Fall in Oregon might just be the coolest season of all, a time when it’s invigorating to get outside and enjoy the turning leaves, crisp evening air and fields of bounty — with harvests of corn, apples, pumpkins and more. And, for the kid in all of us, we can’t forget the magic of Halloween — Oregon is full of delightfully spooky legends and and surprises around every turn. Here are five ways to celebrate the magical harvest and Halloween season this year:
Celebrate festivals in the Willamette Valley
There’s nothing like a good old-fashioned fall festival, heavy on the art, food, music and community. Halfway between Salem and Wilsonville, stop into the French Prairie Gardens & Family Farm (Oct. 6-31) in St. Paul to let the kids run hog-wild on the hayrides and slides and race through the 2-acre corn maze and 2,500-bale hay maze — and don’t forget the caramel corn, apple cider and pumpkins. Heel toe it to the Barn Dance at the Oregon Garden (Oct. 20) in Silverton for line-dancing lessons, a pig roast and great craft beer. The Mt. Pisgah Arboretum Mushroom Festival (Oct. 28) in Eugene spotlights the richness of Oregon mushrooms with cooking demonstrations, guided nature walks and local vendors; kids will love the hayrides, apple-pressing and arts and crafts.
Take a haunted tour on the Coast
Yes, the Oregon Coast has views to die for, but come Halloween, Lincoln City — on the Central Coast — hosts A Tour to Die For, one of a handful of quirky Halloween festivities in October. Join your guide, Mr. Bones, on a guided van tour of the town and hear the Native American legend about the creature that lives in Devils Lake. Visit the historic Taft Pioneer Ceremony on a scenic hilltop, meet some of its residents and hear their tales. A special Haunted Taft (Oct. 19-20, 26-27) tour showcases tales of the mysterious Ghost Schooner of Siletz Bay, spooky happenings at the Oregon Coast’s oldest pub, Bigfoot sightings and more. Also don’t miss another reason to take long walks on the beach with the return of Lincoln City’s popular Finders Keepers program. Starting Oct. 13, and now year-round, secret “float fairies” will place 3,000 glass floats along the shore for visitors to find and keep.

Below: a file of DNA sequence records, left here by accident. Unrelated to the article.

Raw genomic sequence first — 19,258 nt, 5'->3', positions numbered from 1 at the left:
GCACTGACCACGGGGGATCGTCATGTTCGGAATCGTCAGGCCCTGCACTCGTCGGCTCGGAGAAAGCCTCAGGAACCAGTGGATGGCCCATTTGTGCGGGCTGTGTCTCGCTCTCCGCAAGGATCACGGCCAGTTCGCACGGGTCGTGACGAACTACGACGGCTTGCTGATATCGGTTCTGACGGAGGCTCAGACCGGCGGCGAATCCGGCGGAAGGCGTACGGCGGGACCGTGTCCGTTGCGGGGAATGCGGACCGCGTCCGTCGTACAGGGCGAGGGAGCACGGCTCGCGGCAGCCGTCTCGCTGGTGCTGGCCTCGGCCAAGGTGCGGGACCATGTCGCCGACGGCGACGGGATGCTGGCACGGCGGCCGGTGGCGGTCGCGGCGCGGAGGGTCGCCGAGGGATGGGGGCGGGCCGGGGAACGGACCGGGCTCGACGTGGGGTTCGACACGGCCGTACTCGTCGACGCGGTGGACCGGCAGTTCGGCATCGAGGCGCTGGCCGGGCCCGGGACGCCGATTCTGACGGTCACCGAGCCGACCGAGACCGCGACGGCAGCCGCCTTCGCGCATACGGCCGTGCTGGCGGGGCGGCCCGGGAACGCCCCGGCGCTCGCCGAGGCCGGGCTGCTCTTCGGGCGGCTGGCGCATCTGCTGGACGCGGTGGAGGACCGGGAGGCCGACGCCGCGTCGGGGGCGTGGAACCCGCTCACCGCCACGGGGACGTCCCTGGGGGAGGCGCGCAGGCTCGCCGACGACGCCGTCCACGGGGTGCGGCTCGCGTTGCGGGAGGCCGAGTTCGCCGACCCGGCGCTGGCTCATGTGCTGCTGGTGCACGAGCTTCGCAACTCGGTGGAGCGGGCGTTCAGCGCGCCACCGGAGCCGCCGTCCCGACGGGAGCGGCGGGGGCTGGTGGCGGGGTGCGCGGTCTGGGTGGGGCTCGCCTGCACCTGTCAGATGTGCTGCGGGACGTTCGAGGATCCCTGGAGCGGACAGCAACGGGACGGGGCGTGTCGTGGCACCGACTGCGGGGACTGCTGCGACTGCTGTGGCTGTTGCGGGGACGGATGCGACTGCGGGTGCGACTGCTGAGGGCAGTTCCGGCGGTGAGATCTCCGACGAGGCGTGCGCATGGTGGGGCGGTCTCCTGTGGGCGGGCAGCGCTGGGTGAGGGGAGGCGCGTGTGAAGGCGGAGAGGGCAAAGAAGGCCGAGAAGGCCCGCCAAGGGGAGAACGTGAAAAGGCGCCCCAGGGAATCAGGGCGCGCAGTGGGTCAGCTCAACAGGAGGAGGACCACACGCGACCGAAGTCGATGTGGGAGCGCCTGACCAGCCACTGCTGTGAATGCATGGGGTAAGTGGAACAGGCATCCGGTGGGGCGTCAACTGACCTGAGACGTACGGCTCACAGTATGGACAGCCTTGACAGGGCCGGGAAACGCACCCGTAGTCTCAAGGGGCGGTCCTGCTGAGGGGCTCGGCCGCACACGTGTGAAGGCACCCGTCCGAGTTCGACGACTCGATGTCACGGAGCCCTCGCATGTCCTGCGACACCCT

Paddle a pumpkin near Portland
Where can you go to float down the river in a giant pumpkin? You’ll feel a bit like Cinderella (minus the glass slippers) at the annual West Coast Giant Pumpkin Regatta in Tualatin, a wacky festival that draws thousands of visitors from near and far. Cheer on the costumed paddlers as they race across the Lake at Tualatin Commons, and make sure to stick around for the giant pumpkin weigh-off, kids’ costume contest, pumpkin golf, pumpkin bowling, magic shows, arts vendors and more. After the regatta, head north to rent a kayak from Scappoose Bay Paddling Center for a fun, fall colors-themed paddle down the river (no pumpkins required).
Bike the Fruit Loop in Hood River
With epic views of Mt. Hood and beyond, the Hood River Fruit Loop beckons road bikers with low-traffic back roads and 36 stops to sip, taste, explore and pick up a souvenir. Visit hoodriverfruitloop.com to download a free road map to chart your course, and set off for a blissful day of adventure. Make sure to call ahead if you have a specific stop in mind since not every fruit stand, winery or flower field is open year-round. If you’d rather take a guided tour, check out MountNbarreL Bike Tours and cruise along the uncrowded back roads for a worry-free, curated tasting room experience.
Wander corn mazes in Central Oregon
Yes you can rock climb at Smith Rock Ranch in Terrebonne (just outside of Bend), but every fall, this spot is pumpkin central. The Pumpkin Patch Maize opens for the season Sept. 29, 2017 and offers a Pac Man corn maize, pumpkin cannons and a pumpkin patch, an animal house, pony and wagon rides, archery, barnyard golf, food vendors and of course rock wall climbing. Nearby DD Ranch, also in Terrebonne, will have its own pumpkin patch to peruse, plus other U-picks, hayrides and archery games galore. Breathe in that fresh country air and savor the season while it lasts.